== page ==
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Commonwealth Fusion zeroes in on US for plant

A photo of Tokamak Hall, a giant, mostly white-walled building at Commonwealth Fusion Systems' headquarters in Devens, Mass., where the company is building its next reactor. A series of gray stickers on the far wall depict roughly where the reactor will be and how it will look.

Commonwealth is building a demonstration reactor in Tokamak Hall, a giant building at the company's headquarters in Devens, Mass. A sticker on the far wall depicts how it will look. Photo: Alan Neuhauser/Axios

Commonwealth Fusion Systems is "taking a hard look at the U.S." for its first commercial-scale fusion power plant, a company spokesperson said yesterday.

Why it matters: The unproven nuclear technology, if successful, would be one of the biggest breakthroughs in energy production.

Driving the news: Commonwealth is evaluating locations for a planned 400 MW fusion plant it's calling ARC.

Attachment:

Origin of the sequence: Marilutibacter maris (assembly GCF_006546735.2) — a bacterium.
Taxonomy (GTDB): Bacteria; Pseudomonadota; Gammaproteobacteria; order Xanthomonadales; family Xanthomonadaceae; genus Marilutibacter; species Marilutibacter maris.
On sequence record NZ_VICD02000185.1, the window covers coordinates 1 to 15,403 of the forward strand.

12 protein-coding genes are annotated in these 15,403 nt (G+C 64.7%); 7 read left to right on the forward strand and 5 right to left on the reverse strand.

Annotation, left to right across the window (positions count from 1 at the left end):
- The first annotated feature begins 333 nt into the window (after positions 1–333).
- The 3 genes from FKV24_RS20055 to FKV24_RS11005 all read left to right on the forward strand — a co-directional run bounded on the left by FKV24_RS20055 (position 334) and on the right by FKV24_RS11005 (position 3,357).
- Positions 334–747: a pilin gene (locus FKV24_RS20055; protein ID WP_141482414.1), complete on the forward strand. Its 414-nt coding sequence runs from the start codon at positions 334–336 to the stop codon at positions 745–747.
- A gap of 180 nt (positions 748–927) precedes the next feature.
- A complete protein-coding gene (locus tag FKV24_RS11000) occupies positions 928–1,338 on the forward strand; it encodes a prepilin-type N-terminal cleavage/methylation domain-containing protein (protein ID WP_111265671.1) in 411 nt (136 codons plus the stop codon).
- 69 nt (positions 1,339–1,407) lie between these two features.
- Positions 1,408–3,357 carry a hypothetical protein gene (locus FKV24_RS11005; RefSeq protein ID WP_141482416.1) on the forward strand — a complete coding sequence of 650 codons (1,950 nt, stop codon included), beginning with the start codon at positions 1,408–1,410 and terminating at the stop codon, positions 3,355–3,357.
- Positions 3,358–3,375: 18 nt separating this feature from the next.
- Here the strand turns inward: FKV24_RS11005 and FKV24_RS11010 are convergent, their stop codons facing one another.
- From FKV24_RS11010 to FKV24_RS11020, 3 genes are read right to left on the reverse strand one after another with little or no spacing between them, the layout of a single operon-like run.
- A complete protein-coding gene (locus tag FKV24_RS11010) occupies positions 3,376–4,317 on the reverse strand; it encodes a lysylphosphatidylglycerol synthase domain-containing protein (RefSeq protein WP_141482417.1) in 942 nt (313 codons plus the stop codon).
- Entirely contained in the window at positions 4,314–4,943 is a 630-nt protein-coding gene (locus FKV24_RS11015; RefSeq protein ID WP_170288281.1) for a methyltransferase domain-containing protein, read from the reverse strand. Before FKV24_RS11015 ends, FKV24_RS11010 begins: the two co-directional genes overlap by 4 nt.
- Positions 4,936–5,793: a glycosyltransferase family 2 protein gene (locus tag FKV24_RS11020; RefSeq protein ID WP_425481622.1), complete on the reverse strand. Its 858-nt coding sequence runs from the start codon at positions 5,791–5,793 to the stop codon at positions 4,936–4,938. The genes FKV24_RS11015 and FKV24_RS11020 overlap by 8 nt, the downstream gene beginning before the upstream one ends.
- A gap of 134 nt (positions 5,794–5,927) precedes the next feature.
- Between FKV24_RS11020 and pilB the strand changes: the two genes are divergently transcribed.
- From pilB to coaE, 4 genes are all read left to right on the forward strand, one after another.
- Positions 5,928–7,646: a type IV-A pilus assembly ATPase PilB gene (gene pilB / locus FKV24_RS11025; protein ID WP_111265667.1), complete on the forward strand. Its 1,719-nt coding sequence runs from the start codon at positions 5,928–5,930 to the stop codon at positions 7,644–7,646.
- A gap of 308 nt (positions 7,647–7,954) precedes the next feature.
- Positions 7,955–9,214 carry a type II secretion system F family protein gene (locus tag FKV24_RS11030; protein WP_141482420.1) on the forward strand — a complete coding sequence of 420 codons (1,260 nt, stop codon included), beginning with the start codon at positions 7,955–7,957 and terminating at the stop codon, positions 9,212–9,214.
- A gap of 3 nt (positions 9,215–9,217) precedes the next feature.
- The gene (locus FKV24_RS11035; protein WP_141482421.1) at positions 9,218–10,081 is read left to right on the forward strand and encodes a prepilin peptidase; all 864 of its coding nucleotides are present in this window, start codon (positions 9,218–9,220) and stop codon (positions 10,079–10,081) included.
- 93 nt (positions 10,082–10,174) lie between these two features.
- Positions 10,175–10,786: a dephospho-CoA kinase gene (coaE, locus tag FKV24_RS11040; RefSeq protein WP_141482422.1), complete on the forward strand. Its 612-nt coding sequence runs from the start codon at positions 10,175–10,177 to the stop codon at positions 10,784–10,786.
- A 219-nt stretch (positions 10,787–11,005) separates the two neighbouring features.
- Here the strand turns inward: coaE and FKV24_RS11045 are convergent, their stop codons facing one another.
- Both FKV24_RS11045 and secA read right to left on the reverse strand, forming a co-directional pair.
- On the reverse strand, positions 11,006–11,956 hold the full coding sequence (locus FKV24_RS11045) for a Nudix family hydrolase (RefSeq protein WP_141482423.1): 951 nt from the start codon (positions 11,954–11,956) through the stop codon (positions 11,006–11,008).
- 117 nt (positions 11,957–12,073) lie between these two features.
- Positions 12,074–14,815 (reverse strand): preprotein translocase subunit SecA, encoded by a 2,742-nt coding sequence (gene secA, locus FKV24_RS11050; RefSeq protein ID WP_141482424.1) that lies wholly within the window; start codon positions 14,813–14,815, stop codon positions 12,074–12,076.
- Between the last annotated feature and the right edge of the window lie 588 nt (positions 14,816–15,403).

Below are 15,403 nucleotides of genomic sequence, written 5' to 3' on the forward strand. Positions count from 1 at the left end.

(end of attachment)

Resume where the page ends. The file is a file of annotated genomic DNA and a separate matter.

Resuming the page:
• That's roughly the capacity of a medium-sized coal plant.
  • The fusion plant would be a successor to the demonstration plant that Commonwealth is building at its headquarters in Devens, Massachusetts.

The latest: The company has engaged in a "global search" for a location, but it's especially interested in the U.S., head of global policy and public affairs Kristen Cullen said.

  • "We are looking at the U.S., and we have focused on the U.S. in the search," Cullen said.

Of note: The company said it's evaluating incentives in the Inflation Reduction Act signed by President Biden last year.

  • "We are looking at the IRA for future power plant projects. We think it would be relevant for ARC," Cullen said.

Between the lines: Another crucial consideration: grid interconnection queues.

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